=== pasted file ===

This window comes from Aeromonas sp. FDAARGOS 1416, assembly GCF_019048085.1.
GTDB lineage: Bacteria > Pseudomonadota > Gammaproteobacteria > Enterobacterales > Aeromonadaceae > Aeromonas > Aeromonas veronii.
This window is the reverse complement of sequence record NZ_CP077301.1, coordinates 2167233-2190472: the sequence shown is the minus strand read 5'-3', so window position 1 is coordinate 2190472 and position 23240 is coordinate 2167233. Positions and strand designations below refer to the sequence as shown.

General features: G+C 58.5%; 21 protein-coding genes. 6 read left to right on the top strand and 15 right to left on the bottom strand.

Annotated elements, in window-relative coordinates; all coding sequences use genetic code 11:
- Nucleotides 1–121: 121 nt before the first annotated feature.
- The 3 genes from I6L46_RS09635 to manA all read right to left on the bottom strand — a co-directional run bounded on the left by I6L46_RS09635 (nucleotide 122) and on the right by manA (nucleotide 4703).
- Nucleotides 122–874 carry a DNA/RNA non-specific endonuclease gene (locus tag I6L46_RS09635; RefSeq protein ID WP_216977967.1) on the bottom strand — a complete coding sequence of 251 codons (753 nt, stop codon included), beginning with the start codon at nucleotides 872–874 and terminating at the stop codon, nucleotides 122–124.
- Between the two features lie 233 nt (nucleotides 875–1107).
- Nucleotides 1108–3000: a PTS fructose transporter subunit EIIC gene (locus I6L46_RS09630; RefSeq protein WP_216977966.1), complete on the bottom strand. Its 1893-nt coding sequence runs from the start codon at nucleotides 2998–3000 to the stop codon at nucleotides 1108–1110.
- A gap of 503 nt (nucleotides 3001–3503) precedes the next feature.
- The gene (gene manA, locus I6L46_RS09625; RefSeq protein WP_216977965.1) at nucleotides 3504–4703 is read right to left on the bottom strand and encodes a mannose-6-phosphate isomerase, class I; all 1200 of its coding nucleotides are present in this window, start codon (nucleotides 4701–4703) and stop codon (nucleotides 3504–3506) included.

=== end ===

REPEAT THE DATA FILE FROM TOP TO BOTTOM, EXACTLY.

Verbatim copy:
This window comes from Aeromonas sp. FDAARGOS 1416, assembly GCF_019048085.1.
GTDB lineage: Bacteria > Pseudomonadota > Gammaproteobacteria > Enterobacterales > Aeromonadaceae > Aeromonas > Aeromonas veronii.
This window is the reverse complement of sequence record NZ_CP077301.1, coordinates 2167233-2190472: the sequence shown is the minus strand read 5'-3', so window position 1 is coordinate 2190472 and position 23240 is coordinate 2167233. Positions and strand designations below refer to the sequence as shown.

General features: G+C 58.5%; 21 protein-coding genes. 6 read left to right on the top strand and 15 right to left on the bottom strand.

Annotated elements, in window-relative coordinates; all coding sequences use genetic code 11:
- Nucleotides 1–121: 121 nt before the first annotated feature.
- The 3 genes from I6L46_RS09635 to manA all read right to left on the bottom strand — a co-directional run bounded on the left by I6L46_RS09635 (nucleotide 122) and on the right by manA (nucleotide 4703).
- Nucleotides 122–874 carry a DNA/RNA non-specific endonuclease gene (locus tag I6L46_RS09635; RefSeq protein ID WP_216977967.1) on the bottom strand — a complete coding sequence of 251 codons (753 nt, stop codon included), beginning with the start codon at nucleotides 872–874 and terminating at the stop codon, nucleotides 122–124.
- Between the two features lie 233 nt (nucleotides 875–1107).
- Nucleotides 1108–3000: a PTS fructose transporter subunit EIIC gene (locus I6L46_RS09630; RefSeq protein WP_216977966.1), complete on the bottom strand. Its 1893-nt coding sequence runs from the start codon at nucleotides 2998–3000 to the stop codon at nucleotides 1108–1110.
- A gap of 503 nt (nucleotides 3001–3503) precedes the next feature.
- The gene (gene manA, locus I6L46_RS09625; RefSeq protein WP_216977965.1) at nucleotides 3504–4703 is read right to left on the bottom strand and encodes a mannose-6-phosphate isomerase, class I; all 1200 of its coding nucleotides are present in this window, start codon (nucleotides 4701–4703) and stop codon (nucleotides 3504–3506) included.